That hunch got its first real test in 2004 when a team of Yale University scientists (of which Gomes-Solecki was not a part) tested an OspA vaccine, designed for mice, on the rodents. It proved effective against Borrelia infection and in clearing the bacteria from ticks that bit an immunized mouse—but it was impractical. “Part of the problem with previous methods is they would capture wildlife and do injections,” says Joyce Sakamoto, a tick biologist at The Pennsylvania State University who is not involved with Gomes-Solecki’s research. “It’s incredibly laborious. Animals sometimes die in traps; that doesn’t help. Injections are very difficult.” In short, no one could ever vaccinate enough mice to make a dent in the Lyme epidemic using needles, Sakamoto says.

So Gomes-Solecki came up with something that could be broadcast into the environment like seeds: kibble that contains an oral vaccine but would be tasty to white-footed mice. “It’s our secret sauce, if you will,” says Mason Kauffman, a spokesperson with US BIOLOGIC, the company that Gomes-Solecki helped found to manufacture the mouse Lyme vaccine. The company designed the vaccine with layers “like a peanut M&M,” Kauffman says. In this case the “peanut” is a gray pet food pellet animal food–maker Purina Mills custom manufactured for the vaccine. “The ‘chocolate coating’ around the peanut is the vaccine, then the ‘candy coating’…is a coating that protects the vaccine from stomach acids,” Kauffman says. The vaccine enters the bloodstream through the animal’s intestines.

The vaccine should erode Lyme disease’s pervasiveness steadily each year it is deployed, Gomes-Solecki says. Black-legged ticks only eat twice in their lives. Their first blood meal comes when they are larvae and feed exclusively on small animals like mice, shrews or birds. They pick up Borrelia if they bite an infected host, so the key is to immunize mice before black-legged larvae bite them. The next year, when the larvae have grown into nymphs and are looking for a second meal—either from small animals or larger ones such as humans or deer—fewer of them should carry Lyme.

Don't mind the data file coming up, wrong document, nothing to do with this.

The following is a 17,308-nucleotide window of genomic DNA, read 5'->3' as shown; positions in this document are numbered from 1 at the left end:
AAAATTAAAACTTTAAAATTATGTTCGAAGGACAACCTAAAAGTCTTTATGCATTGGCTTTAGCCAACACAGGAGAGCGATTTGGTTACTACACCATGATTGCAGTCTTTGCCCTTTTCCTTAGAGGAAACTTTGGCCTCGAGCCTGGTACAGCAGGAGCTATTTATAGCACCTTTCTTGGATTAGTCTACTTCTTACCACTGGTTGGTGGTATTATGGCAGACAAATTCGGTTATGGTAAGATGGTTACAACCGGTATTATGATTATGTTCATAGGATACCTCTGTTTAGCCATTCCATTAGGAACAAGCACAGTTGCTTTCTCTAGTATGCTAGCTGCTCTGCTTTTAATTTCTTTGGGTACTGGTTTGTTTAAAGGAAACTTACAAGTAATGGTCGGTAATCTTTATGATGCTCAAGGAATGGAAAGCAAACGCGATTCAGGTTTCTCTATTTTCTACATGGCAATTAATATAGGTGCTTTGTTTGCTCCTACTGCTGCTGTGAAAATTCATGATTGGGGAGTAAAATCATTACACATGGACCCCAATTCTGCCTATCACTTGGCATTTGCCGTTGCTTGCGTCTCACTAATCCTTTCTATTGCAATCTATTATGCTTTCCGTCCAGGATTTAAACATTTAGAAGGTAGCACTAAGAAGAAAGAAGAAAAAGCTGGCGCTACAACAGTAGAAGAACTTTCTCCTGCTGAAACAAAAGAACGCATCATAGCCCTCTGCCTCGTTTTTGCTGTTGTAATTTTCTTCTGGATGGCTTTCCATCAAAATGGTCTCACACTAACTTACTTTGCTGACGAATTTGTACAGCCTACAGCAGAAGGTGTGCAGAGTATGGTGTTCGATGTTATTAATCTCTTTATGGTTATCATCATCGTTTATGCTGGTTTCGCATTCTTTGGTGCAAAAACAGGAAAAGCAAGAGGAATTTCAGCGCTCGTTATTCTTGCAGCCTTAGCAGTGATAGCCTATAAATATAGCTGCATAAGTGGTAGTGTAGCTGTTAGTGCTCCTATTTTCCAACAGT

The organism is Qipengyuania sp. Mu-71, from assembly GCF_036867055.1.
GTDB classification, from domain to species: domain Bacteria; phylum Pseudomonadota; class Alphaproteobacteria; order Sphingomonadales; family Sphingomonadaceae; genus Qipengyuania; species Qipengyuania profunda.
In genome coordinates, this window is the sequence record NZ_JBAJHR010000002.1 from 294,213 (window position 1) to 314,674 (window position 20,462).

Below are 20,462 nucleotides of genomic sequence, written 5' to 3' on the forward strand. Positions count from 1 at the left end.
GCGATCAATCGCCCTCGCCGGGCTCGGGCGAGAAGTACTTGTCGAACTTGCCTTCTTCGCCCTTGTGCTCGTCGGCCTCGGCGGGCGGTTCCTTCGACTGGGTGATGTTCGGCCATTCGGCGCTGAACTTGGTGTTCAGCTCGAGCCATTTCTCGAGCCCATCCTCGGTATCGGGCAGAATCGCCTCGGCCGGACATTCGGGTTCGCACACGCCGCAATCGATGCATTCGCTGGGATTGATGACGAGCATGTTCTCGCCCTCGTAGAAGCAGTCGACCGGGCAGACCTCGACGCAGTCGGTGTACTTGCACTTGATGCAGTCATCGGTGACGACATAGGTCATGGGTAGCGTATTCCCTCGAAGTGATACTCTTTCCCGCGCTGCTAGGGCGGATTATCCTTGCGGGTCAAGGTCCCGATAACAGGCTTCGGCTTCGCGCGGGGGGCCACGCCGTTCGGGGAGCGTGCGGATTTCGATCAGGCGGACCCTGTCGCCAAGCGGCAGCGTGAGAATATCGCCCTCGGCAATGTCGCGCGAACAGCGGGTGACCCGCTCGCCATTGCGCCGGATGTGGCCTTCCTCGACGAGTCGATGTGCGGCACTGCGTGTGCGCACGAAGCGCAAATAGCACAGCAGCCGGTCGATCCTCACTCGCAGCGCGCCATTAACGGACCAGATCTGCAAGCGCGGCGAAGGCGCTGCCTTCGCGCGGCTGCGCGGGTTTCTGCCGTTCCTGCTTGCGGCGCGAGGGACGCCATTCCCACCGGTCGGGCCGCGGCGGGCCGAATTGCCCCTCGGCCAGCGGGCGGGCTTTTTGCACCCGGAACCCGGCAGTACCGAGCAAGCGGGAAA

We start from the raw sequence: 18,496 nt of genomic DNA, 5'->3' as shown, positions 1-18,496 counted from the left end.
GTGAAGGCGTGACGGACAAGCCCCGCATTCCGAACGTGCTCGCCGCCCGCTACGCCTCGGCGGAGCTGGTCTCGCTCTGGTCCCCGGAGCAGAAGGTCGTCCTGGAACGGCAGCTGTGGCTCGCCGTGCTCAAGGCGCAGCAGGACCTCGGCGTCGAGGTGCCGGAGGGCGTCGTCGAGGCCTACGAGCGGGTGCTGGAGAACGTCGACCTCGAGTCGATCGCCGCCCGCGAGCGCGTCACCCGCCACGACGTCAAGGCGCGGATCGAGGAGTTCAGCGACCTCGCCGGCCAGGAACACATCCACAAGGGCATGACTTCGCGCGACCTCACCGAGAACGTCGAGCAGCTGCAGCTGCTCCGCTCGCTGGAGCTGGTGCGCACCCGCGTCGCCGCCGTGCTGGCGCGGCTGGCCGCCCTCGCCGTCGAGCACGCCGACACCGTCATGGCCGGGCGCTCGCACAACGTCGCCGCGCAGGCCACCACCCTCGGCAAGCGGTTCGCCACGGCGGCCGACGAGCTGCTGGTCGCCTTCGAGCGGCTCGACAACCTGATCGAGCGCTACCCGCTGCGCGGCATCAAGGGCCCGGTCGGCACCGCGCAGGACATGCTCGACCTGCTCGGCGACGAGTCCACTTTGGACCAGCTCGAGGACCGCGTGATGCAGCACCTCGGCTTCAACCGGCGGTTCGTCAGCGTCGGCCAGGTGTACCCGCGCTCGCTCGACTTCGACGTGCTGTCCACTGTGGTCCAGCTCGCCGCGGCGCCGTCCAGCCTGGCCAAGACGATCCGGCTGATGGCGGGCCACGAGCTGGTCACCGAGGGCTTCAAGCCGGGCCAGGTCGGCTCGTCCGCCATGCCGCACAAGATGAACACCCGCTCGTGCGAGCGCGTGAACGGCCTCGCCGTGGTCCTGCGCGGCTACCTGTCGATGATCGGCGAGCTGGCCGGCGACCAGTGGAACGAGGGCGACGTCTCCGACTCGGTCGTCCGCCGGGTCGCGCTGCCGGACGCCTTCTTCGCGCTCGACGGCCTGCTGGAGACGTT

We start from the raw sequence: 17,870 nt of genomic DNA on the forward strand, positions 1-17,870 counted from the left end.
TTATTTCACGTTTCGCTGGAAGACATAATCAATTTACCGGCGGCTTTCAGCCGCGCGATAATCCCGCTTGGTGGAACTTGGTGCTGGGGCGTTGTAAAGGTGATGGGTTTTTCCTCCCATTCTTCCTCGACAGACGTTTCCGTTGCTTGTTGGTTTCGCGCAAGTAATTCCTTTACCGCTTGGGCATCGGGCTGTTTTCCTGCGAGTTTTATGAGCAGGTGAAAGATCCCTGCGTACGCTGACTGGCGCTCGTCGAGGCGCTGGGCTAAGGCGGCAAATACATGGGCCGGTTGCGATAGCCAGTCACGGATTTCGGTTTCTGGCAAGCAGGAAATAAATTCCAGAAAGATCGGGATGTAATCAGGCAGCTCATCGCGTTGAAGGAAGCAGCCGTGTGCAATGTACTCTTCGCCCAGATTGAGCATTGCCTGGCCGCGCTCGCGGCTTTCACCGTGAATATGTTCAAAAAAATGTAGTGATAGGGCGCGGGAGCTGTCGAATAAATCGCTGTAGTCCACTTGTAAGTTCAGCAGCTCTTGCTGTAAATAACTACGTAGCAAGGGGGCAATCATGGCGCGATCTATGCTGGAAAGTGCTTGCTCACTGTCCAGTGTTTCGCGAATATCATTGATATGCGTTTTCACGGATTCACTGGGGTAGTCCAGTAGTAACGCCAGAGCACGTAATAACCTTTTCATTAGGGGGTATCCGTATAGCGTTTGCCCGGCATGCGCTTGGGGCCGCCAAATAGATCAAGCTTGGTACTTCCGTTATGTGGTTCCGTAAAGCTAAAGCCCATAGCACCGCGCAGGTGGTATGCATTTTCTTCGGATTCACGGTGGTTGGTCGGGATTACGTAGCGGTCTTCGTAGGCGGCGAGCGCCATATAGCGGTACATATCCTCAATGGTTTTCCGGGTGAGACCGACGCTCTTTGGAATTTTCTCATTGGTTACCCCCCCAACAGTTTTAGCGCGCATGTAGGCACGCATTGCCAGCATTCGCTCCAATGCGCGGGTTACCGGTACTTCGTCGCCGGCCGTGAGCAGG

Gomes-Solecki tested the kibble vaccine from 2007 to 2011 using seven fields, each roughly the size of a football field. In each one she set box traps so she could capture and study the local mice. She put the vaccine inside the traps in four of those fields. After five years the prevalence of infected ticks in some of the fields had dropped by 76 percent, but had risen by 94 percent in the fields without the vaccine. “[The results] were massive. If we could see that in deployment, it would be incredible,” she says. “I thought, ‘Yes, maybe—maybe this could work.’” It was a moment that paid off in a literal sense, she adds. The study had overextended its funding, leaving insufficient funds for the last year of experiments. “To finish the last plot, I [had] put in $20,000 of my own money,” she says.